Chemistry » Chemical Bonding » Covalent Bonding

Formation of Covalent Bonds

Formation of Covalent Bonds

Nonmetal atoms frequently form covalent bonds with other nonmetal atoms. For example, the hydrogen molecule, H2, contains a covalent bond between its two hydrogen atoms. The figure below illustrates why this bond is formed. Starting on the far right, we have two separate hydrogen atoms with a particular potential energy, indicated by the red line.

Along the x-axis is the distance between the two atoms. As the two atoms approach each other (moving left along the x-axis), their valence orbitals (1s) begin to overlap. The single electrons on each hydrogen atom then interact with both atomic nuclei, occupying the space around both atoms.

The strong attraction of each shared electron to both nuclei stabilizes the system, and the potential energy decreases as the bond distance decreases. If the atoms continue to approach each other, the positive charges in the two nuclei begin to repel each other, and the potential energy increases. The bond length is determined by the distance at which the lowest potential energy is achieved.

A graph is shown with the x-axis labeled, “Internuclear distance ( p m )” while the y-axis is labeled, “Energy ( J ).” One value, “0,” is labeled midway up the y-axis and two values: “0” at the far left and “0.74” to the left, are labeled on the x-axis. The point “0.74” is labeled, “H bond H distance.” A line is graphed that begins near the top of the y-axis and to the far left on the x-axis and drops steeply to a point labeled, “negative 7.24 times 10 superscript negative 19 J” on the y-axis and 0.74 on the x-axis. This low point on the graph corresponds to a drawing of two spheres that overlap considerably. The line then rises to zero on the y-axis and levels out. The point where it almost reaches zero corresponds to two spheres that overlap slightly. The line at zero on the y-axis corresponds to two spheres that are far from one another.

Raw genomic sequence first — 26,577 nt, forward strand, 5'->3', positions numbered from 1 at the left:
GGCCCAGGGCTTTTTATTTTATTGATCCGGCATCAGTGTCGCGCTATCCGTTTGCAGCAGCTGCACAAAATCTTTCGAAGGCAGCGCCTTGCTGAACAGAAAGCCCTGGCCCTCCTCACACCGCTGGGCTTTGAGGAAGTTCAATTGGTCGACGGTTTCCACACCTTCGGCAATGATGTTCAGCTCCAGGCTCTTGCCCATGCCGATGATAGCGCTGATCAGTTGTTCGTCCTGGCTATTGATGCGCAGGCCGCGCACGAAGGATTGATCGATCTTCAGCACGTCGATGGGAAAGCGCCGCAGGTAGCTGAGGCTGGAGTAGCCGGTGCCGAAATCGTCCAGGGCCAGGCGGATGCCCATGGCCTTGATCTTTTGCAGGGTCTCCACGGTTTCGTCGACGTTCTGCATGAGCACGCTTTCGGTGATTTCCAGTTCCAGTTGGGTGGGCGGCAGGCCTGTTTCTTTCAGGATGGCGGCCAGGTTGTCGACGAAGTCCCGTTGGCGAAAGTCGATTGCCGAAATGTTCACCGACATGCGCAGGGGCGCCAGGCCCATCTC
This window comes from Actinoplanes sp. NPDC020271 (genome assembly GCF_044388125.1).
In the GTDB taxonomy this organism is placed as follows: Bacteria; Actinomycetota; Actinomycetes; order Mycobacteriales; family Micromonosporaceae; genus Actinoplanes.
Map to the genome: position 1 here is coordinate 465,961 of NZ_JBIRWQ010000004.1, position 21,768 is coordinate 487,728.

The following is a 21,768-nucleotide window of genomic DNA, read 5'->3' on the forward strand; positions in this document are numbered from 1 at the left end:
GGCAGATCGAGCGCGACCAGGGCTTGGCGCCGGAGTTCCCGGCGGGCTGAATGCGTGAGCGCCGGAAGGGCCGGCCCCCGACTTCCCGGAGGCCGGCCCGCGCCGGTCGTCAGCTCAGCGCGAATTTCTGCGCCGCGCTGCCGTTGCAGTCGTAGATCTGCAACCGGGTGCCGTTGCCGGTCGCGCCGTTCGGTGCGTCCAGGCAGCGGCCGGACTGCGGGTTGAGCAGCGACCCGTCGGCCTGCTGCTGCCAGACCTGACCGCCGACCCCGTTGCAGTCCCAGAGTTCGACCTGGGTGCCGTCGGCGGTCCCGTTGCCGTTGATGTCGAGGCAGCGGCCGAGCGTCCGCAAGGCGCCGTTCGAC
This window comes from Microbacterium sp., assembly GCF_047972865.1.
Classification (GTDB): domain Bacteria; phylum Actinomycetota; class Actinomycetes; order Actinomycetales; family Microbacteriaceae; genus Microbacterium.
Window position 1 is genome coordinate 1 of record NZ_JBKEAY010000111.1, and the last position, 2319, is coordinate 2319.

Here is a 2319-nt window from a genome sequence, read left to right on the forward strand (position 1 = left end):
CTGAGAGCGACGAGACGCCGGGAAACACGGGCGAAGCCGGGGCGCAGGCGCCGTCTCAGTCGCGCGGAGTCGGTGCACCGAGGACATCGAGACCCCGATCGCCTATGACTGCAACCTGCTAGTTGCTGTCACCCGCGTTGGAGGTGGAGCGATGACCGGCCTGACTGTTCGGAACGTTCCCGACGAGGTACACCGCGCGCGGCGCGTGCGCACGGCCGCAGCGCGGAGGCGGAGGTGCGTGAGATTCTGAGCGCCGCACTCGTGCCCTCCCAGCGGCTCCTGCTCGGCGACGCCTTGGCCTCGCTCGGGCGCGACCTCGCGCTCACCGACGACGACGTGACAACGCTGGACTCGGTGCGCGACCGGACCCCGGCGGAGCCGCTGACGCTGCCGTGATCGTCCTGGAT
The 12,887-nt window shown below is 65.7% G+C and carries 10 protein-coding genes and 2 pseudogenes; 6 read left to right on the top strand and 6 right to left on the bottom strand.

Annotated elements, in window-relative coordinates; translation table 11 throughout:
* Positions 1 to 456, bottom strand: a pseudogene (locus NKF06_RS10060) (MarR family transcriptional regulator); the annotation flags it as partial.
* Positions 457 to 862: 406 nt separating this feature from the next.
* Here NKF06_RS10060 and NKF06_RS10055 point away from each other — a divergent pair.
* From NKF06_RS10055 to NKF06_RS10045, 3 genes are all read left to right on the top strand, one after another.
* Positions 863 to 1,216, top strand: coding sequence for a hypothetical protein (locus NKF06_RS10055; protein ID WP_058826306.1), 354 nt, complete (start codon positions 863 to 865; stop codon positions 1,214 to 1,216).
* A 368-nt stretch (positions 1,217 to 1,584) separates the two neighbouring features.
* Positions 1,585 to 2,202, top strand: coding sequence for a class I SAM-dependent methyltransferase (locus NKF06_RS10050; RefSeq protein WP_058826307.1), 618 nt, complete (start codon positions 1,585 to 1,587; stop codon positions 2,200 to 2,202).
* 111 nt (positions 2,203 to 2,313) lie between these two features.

The potential energy of two separate hydrogen atoms (right) decreases as they approach each other, and the single electrons on each atom are shared to form a covalent bond. The bond length is the internuclear distance at which the lowest potential energy is achieved.

It is essential to remember that energy must be added to break chemical bonds (an endothermic process), whereas forming chemical bonds releases energy (an exothermic process). In the case of H2, the covalent bond is very strong; a large amount of energy, 436 kJ, must be added to break the bonds in one mole of hydrogen molecules and cause the atoms to separate:

\({\text{H}}_{2}\left(g\right)\phantom{\rule{0.2em}{0ex}}⟶\phantom{\rule{0.2em}{0ex}}2\text{H}\left(g\right)\phantom{\rule{3em}{0ex}}\text{Δ}H=436\phantom{\rule{0.2em}{0ex}}\text{kJ}\)

Conversely, the same amount of energy is released when one mole of H2 molecules forms from two moles of H atoms:

\(\text{2H}\left(g\right)\phantom{\rule{0.2em}{0ex}}⟶\phantom{\rule{0.2em}{0ex}}{\text{H}}_{\text{2}}\left(g\right)\phantom{\rule{3em}{0ex}}\text{Δ}H=-436\phantom{\rule{0.2em}{0ex}}\text{kJ}\)

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